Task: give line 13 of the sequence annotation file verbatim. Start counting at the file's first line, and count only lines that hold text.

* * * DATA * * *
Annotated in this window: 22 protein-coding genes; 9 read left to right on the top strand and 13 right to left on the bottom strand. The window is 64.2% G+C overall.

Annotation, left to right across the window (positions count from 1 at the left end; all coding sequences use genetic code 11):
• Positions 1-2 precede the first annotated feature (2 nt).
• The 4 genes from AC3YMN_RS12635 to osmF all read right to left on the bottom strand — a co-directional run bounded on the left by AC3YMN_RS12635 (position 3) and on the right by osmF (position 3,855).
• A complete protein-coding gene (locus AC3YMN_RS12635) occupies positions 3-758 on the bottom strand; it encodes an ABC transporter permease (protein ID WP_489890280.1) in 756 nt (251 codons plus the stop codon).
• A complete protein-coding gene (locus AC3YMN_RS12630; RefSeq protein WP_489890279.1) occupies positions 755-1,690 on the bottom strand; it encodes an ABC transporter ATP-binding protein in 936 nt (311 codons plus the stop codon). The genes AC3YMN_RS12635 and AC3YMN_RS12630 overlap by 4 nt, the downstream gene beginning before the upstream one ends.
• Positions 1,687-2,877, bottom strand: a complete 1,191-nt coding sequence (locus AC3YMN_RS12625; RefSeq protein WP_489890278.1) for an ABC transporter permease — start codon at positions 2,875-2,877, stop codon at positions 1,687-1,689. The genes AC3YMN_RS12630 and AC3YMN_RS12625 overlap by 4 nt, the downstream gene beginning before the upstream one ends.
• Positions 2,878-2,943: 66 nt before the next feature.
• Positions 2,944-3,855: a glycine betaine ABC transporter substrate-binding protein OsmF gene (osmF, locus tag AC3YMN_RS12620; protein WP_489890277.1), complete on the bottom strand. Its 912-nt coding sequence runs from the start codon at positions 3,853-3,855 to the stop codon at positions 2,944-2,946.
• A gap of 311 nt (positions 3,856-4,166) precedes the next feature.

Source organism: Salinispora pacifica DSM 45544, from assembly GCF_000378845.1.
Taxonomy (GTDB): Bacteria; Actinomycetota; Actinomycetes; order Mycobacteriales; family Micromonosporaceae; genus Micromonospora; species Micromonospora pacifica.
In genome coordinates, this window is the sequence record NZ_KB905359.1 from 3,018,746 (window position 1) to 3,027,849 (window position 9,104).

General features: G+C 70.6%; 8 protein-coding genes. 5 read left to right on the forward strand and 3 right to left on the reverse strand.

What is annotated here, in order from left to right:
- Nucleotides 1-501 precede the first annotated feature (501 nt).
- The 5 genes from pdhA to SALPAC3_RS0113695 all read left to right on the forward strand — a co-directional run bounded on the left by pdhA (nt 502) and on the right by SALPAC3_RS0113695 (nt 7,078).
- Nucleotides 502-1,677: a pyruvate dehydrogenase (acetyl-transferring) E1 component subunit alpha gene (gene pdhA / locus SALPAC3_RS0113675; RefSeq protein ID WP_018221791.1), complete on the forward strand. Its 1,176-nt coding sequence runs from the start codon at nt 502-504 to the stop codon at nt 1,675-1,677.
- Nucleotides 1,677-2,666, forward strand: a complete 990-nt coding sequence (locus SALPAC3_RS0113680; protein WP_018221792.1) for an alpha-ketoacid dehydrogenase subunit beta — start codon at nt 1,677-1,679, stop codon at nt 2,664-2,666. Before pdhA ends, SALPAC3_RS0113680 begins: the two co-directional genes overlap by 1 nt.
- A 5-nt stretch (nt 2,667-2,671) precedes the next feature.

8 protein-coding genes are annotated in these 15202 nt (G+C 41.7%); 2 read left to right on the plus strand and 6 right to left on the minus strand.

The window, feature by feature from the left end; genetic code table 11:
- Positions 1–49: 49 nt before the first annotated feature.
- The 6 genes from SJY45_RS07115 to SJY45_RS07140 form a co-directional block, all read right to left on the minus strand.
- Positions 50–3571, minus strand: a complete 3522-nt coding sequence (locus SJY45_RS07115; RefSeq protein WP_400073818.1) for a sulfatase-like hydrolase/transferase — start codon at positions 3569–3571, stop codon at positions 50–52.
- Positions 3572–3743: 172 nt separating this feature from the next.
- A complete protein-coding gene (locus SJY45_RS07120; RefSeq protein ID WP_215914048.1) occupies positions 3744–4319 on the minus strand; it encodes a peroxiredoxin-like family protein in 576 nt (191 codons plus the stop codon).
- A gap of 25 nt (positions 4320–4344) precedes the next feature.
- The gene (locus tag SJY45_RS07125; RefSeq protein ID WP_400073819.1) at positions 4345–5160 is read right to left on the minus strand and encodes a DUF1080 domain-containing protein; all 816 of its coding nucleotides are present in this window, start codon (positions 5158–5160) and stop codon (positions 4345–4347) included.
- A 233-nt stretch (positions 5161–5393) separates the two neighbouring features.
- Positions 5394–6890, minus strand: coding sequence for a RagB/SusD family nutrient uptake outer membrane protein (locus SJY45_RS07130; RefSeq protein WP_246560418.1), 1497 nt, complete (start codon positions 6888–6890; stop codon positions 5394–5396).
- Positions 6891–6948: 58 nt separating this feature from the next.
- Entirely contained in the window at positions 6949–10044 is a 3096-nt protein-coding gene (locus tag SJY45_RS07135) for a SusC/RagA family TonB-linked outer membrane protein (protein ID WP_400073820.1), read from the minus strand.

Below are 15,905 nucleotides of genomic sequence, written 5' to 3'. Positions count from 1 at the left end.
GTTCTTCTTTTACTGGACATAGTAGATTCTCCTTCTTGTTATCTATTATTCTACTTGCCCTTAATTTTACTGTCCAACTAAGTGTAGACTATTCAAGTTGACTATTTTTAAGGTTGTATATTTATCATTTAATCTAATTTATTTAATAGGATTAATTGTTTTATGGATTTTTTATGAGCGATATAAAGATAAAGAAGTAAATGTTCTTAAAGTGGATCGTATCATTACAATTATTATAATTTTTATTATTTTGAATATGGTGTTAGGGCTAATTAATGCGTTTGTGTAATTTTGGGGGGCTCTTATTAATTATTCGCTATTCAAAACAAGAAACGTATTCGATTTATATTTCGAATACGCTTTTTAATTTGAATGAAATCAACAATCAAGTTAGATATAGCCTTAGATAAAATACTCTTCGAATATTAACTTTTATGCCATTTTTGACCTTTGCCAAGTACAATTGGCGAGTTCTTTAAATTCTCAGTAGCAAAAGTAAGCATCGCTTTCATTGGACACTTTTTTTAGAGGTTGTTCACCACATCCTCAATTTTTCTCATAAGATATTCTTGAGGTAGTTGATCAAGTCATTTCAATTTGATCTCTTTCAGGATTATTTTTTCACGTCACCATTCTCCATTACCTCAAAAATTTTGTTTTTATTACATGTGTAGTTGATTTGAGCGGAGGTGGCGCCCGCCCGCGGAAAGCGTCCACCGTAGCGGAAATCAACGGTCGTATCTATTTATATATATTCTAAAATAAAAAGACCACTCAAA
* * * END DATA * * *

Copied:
In genome coordinates, this window is the sequence record NZ_KB905359.1 from 3,018,746 (window position 1) to 3,027,849 (window position 9,104).